There are many ideas for using chard at Smitten Kitchen

Please share any additional ideas you might have.

Saturday, July 2, 2011

Guest Post: CSA Member Perspective

Below is a guest blog post from Karen, one of our CSA members. When we began planning our Community Supported Agriculture program three years ago, Karen approached us at a farmers market and said "I hear you're starting a CSA." We responded that we were. "Yeah, I've already signed up," she stated. We were working (and continue to work) with the NOW BC Co-op to plan the delivery our CSA boxes. As a NOW BC member, Karen had already caught wind of what was coming down the pipe. She signed up before we even had a chance to reconsider doing the CSA!

I asked Karen to share her thoughts on why she joined our CSA and why she likes the CSA concept. Here is what she said:

I love my CSA, and the overall concept of community support agriculture. The idea that I can come between the banking system and a small family farmer appeals to me immensely, if only because the year-on-year unpredictability of a vocation like farming has caused a ruinous financial cycle for so many.

Let me be frank. I am never going to take up farming; I can barely seed my own garden on a regular basis. But as a consumer of food I believe it is up to me to put my money toward supporting growers who are making choices I can live with.

CSAs are a simple and direct way to source fresh local produce for my family. In short, I pay an agreed upon sum upfront in the spring for a summer/fall harvest, and receive a bin of fresh produce weekly -- whatever the farmers have grown that season. With the Glen Valley Organic Farm CSA, Chris is extremely communicative -- I blame it on his advanced Communications degrees -- and consultative about what he and Jeremy plan each year. I rarely give much in the way of suggestions or advice, though, because I love cooking whatever comes my way, and enjoying the challenges that some of the less common ingredients bring into my kitchen.

It is critical to me to feed my family affordable foods that have been taken from the earth with much care. I want the foods to be as chemical free as possible. I want the land to be fruitful for myself, my family and my community for generations to come. I want the people who plant, grow and harvest my foods to earn a living wage. These are my core values.

Do I have irrefutable proof that we must be careful stewards of the land? Actually, I don't. But it makes logical sense to me and even without scientific studies to quote I can say I have read enough to know that issues exist with careless or greedy farming. There always have been.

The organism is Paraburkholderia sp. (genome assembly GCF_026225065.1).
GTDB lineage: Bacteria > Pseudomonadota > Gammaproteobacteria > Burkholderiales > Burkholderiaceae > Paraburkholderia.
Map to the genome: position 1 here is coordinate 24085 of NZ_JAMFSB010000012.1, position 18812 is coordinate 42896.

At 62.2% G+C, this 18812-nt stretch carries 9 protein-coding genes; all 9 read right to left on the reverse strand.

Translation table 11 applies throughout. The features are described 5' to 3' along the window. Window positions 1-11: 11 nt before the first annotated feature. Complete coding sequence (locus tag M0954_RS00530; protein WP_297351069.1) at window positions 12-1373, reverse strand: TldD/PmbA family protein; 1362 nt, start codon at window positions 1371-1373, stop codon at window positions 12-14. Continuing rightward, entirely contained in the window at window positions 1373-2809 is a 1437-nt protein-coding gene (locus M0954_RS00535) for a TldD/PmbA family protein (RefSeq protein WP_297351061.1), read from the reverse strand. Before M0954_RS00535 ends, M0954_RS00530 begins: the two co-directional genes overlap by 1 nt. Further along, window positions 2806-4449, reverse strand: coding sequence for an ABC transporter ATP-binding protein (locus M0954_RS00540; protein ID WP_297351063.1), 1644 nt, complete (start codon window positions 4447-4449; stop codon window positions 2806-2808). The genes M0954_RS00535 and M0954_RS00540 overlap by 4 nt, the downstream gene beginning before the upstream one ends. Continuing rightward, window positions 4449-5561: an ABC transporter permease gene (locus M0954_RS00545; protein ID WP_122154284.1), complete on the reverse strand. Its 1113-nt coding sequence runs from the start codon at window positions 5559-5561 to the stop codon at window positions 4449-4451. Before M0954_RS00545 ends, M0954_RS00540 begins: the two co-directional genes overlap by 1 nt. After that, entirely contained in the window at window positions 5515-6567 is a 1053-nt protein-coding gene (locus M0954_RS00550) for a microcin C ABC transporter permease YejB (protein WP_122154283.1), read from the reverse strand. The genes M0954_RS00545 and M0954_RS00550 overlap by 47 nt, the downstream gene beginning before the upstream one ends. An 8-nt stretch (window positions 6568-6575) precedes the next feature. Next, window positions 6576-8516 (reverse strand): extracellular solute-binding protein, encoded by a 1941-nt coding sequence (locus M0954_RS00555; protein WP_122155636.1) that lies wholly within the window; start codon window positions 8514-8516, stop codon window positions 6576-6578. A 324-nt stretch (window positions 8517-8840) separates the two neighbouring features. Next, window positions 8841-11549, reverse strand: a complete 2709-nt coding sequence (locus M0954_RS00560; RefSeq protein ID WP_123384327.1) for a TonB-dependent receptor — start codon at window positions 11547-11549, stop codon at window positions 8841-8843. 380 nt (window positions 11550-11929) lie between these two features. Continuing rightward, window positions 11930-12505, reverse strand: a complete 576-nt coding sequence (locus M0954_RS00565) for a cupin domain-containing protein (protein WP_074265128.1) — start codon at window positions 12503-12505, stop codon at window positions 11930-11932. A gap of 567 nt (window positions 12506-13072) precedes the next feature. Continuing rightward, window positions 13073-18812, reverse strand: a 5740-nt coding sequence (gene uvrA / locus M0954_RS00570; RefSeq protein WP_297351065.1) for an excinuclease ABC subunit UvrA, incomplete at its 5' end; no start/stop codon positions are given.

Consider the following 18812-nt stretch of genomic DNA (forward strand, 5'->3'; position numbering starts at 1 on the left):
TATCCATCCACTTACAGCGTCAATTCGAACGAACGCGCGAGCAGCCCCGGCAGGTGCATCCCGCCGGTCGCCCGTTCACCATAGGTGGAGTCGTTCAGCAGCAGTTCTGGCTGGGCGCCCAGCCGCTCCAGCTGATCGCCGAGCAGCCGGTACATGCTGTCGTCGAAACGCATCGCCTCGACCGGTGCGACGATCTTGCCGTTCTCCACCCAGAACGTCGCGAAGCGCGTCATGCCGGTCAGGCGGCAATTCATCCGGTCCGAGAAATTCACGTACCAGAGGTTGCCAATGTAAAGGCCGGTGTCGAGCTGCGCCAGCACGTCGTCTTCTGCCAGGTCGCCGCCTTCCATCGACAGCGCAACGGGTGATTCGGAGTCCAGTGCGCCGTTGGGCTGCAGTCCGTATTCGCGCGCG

I truly like the idea of keeping the farmers away from the banks. When I pay upfront for a season of produce, I commit to supporting the farmers regardless of the crop yields. On average, the price of my CSA does not save me money when compared to what I would pay for it at the Farmer's Market. It is about the same. I can't lie. If the farm has a bumper year, I would expect to enjoy a bit more of the produce than during a regular year. But in the same spirit, I would gladly take a hit with my farmers if crops failed.

We are now entering into our third year with Glen Valley, and I can tell you that if my farmers need our support, financial or otherwise, I will do what I can to ensure they can continue to farm without incurring endless and compounding debts, year on year. That's how important I believe this connection is to my family, and that is how much I believe in the integrity of the farmers I have chosen.

I am deeply concerned about how much of our Canadian agricultural land is being swallowed up by urban development, and how much of the remaining is being purchased by other countries and national and multinational "farming" corporations. In the future, could Canada's farmland be turned into fiefdoms, if they haven't already? Will people work land owned by huge and extremely wealthy corporations rather than themselves? If they do, will they plant what they are told, fertilise and chemicalize to maximise profits and minimize inconvenience? If the serfs (I mean paid farmers) are lucky, they will have benevolent masters who listen to their expertise, and pay them a living wage. If not? ...

Of course, I don't know what these trends mean to us as citizens of Canada, and to our food system. So what keeps me working and agitating toward collective food security? I do not want to learn that our lands are irreversibly damaged, and our wildlife poisoned, because we allowed it to happen through careless consumer choices and a lack of political will.

I am aware that to some Canadians with different philosophies, this stand makes me look over-reactive. But that's okay. After all, I would rather to look foolish now, rather than be poor and hungry in the future. This is a cycle I believe we can avoid.

My kids love to see the blog, to visit the farm children and those of other CSA members. They are fascinated by the chickens and goats, and thrilled to pick berries and run in the fields. And of course, we all love to eat the fresh foods you put on our table. The connection, the conversation, the opportunity to be involved, makes eating the foods that arrive each week nutritious not only to our bodies, but to our hearts and souls as well.